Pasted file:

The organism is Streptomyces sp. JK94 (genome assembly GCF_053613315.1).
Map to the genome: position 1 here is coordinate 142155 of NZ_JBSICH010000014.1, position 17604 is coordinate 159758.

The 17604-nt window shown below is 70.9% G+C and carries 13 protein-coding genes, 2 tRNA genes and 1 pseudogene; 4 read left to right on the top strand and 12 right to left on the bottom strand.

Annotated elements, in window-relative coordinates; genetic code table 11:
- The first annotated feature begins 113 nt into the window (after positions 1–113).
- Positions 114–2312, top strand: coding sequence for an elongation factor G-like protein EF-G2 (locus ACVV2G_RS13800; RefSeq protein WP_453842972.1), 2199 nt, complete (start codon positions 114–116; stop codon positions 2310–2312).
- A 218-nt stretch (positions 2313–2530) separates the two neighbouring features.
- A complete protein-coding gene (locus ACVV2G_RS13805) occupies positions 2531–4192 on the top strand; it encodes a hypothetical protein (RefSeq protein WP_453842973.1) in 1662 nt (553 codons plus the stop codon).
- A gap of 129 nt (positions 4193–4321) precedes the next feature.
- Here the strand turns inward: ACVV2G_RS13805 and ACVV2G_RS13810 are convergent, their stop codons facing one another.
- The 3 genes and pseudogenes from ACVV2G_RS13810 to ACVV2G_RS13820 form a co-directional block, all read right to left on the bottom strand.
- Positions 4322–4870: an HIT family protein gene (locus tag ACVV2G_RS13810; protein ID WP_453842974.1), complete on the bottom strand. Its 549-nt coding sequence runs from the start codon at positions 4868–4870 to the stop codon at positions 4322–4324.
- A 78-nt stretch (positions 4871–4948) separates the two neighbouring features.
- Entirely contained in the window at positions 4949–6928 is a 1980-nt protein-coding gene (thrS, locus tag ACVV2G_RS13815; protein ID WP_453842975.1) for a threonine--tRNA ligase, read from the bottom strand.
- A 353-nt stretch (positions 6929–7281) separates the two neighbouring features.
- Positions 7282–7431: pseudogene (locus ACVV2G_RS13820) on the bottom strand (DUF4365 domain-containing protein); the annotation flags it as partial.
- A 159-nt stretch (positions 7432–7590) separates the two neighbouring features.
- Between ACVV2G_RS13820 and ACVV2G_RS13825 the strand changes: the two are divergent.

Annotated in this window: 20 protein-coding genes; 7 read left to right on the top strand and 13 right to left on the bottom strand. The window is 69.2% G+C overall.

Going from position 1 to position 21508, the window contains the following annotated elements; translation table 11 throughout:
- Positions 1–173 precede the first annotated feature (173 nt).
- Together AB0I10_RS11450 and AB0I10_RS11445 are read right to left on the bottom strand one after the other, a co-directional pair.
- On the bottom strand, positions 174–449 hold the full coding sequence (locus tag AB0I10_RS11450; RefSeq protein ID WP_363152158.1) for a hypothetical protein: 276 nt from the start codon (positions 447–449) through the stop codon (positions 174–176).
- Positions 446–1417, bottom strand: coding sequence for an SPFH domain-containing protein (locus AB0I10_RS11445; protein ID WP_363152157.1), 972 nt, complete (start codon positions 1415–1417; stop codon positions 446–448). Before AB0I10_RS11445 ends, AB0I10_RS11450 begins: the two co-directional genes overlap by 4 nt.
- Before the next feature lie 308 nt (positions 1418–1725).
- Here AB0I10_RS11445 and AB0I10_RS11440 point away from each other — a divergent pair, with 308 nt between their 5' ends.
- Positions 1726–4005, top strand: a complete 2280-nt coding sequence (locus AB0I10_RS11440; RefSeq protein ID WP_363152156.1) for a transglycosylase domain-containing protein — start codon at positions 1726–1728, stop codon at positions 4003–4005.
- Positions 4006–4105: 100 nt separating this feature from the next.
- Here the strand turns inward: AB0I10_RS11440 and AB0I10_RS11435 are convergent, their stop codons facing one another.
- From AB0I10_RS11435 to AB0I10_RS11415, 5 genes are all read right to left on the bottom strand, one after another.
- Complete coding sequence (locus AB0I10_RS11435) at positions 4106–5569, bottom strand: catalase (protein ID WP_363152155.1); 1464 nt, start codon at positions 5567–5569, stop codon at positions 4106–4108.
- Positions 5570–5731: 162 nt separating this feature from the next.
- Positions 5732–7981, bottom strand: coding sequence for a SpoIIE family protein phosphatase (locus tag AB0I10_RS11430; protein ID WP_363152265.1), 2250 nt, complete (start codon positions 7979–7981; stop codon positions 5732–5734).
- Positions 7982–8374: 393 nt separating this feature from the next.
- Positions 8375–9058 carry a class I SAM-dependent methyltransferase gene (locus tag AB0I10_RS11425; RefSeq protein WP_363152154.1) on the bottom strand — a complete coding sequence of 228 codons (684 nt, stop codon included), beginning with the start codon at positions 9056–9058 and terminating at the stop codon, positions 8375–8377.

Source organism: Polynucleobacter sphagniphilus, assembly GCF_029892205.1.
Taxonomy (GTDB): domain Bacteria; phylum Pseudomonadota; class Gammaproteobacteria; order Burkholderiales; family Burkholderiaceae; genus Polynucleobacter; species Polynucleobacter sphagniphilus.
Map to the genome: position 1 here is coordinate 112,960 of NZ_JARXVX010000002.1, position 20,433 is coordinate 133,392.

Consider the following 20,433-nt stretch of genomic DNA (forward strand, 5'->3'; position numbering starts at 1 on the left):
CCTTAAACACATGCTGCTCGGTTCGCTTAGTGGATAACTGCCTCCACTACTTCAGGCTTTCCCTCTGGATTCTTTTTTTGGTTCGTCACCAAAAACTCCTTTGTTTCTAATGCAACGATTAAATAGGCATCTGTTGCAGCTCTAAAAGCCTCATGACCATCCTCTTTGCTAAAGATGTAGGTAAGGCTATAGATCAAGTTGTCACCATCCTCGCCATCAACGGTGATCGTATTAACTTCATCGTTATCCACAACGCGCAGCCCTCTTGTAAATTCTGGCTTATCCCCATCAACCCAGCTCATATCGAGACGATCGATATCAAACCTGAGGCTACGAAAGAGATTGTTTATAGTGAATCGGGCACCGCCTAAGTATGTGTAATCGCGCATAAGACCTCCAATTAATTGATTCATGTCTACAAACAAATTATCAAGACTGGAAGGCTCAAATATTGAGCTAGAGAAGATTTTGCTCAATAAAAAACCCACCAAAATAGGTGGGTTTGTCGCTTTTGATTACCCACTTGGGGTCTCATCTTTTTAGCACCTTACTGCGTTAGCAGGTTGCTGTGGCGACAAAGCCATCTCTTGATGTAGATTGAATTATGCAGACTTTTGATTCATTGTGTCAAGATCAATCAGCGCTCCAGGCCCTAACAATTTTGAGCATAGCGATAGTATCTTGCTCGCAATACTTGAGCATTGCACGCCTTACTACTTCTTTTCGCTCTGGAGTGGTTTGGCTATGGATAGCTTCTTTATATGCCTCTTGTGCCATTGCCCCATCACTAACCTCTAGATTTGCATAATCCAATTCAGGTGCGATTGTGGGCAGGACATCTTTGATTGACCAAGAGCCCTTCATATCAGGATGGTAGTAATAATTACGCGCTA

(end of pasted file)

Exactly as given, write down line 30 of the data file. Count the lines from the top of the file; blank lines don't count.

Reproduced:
- From AB0I10_RS11435 to AB0I10_RS11415, 5 genes are all read right to left on the bottom strand, one after another.